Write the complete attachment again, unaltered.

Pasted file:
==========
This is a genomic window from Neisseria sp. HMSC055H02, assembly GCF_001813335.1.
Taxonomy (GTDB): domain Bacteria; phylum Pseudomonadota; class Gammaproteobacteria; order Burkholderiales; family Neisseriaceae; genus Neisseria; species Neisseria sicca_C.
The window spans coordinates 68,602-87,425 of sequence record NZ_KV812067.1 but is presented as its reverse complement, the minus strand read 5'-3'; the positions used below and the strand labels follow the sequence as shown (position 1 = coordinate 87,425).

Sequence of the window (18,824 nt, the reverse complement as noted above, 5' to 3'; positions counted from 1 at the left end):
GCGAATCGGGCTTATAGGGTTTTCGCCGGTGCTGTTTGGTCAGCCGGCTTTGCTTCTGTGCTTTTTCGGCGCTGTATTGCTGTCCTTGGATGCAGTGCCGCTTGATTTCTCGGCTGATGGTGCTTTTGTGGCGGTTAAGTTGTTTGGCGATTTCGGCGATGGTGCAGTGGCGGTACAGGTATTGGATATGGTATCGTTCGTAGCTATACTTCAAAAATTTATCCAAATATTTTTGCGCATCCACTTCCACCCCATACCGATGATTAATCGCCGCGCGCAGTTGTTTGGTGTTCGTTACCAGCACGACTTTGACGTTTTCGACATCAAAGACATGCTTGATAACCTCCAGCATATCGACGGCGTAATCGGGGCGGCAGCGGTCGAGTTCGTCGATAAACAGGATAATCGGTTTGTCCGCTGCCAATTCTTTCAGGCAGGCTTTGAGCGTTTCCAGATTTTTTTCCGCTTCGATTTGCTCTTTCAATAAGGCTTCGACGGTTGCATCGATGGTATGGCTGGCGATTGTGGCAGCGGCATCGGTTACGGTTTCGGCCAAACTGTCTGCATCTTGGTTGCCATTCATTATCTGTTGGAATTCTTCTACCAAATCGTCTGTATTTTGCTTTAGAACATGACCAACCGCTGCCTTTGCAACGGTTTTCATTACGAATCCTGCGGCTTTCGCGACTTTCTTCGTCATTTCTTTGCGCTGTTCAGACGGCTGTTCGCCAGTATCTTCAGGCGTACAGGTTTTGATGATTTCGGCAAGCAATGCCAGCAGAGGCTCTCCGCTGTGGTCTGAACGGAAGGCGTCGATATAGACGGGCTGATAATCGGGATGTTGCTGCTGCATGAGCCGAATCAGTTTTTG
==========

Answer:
This is a genomic window from Neisseria sp. HMSC055H02, assembly GCF_001813335.1.
Taxonomy (GTDB): domain Bacteria; phylum Pseudomonadota; class Gammaproteobacteria; order Burkholderiales; family Neisseriaceae; genus Neisseria; species Neisseria sicca_C.
The window spans coordinates 68,602-87,425 of sequence record NZ_KV812067.1 but is presented as its reverse complement, the minus strand read 5'-3'; the positions used below and the strand labels follow the sequence as shown (position 1 = coordinate 87,425).

Sequence of the window (18,824 nt, the reverse complement as noted above, 5' to 3'; positions counted from 1 at the left end):
GCGAATCGGGCTTATAGGGTTTTCGCCGGTGCTGTTTGGTCAGCCGGCTTTGCTTCTGTGCTTTTTCGGCGCTGTATTGCTGTCCTTGGATGCAGTGCCGCTTGATTTCTCGGCTGATGGTGCTTTTGTGGCGGTTAAGTTGTTTGGCGATTTCGGCGATGGTGCAGTGGCGGTACAGGTATTGGATATGGTATCGTTCGTAGCTATACTTCAAAAATTTATCCAAATATTTTTGCGCATCCACTTCCACCCCATACCGATGATTAATCGCCGCGCGCAGTTGTTTGGTGTTCGTTACCAGCACGACTTTGACGTTTTCGACATCAAAGACATGCTTGATAACCTCCAGCATATCGACGGCGTAATCGGGGCGGCAGCGGTCGAGTTCGTCGATAAACAGGATAATCGGTTTGTCCGCTGCCAATTCTTTCAGGCAGGCTTTGAGCGTTTCCAGATTTTTTTCCGCTTCGATTTGCTCTTTCAATAAGGCTTCGACGGTTGCATCGATGGTATGGCTGGCGATTGTGGCAGCGGCATCGGTTACGGTTTCGGCCAAACTGTCTGCATCTTGGTTGCCATTCATTATCTGTTGGAATTCTTCTACCAAATCGTCTGTATTTTGCTTTAGAACATGACCAACCGCTGCCTTTGCAACGGTTTTCATTACGAATCCTGCGGCTTTCGCGACTTTCTTCGTCATTTCTTTGCGCTGTTCAGACGGCTGTTCGCCAGTATCTTCAGGCGTACAGGTTTTGATGATTTCGGCAAGCAATGCCAGCAGAGGCTCTCCGCTGTGGTCTGAACGGAAGGCGTCGATATAGACGGGCTGATAATCGGGATGTTGCTGCTGCATGAGCCGAATCAGTTTTTG